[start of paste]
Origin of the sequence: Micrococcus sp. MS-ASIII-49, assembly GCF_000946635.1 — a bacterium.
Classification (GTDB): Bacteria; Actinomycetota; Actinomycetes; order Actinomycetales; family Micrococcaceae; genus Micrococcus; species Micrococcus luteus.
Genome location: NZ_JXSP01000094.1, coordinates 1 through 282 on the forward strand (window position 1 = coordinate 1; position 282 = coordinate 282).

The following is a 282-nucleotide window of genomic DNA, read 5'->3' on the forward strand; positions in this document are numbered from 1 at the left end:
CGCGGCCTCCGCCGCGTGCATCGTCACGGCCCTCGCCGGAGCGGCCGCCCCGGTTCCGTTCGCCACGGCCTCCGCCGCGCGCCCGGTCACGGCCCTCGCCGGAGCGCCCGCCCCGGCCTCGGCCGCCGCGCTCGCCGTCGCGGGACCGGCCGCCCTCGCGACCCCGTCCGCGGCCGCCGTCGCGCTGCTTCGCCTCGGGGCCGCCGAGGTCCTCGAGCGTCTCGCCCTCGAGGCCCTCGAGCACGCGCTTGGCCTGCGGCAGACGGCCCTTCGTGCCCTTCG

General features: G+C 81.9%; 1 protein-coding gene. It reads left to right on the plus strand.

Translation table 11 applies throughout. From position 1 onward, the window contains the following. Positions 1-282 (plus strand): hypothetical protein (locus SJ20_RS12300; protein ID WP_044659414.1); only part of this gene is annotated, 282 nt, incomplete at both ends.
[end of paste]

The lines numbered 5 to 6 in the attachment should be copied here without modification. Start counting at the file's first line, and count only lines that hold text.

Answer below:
CGCGGCCTCCGCCGCGTGCATCGTCACGGCCCTCGCCGGAGCGGCCGCCCCGGTTCCGTTCGCCACGGCCTCCGCCGCGCGCCCGGTCACGGCCCTCGCCGGAGCGCCCGCCCCGGCCTCGGCCGCCGCGCTCGCCGTCGCGGGACCGGCCGCCCTCGCGACCCCGTCCGCGGCCGCCGTCGCGCTGCTTCGCCTCGGGGCCGCCGAGGTCCTCGAGCGTCTCGCCCTCGAGGCCCTCGAGCACGCGCTTGGCCTGCGGCAGACGGCCCTTCGTGCCCTTCG

General features: G+C 81.9%; 1 protein-coding gene. It reads left to right on the plus strand.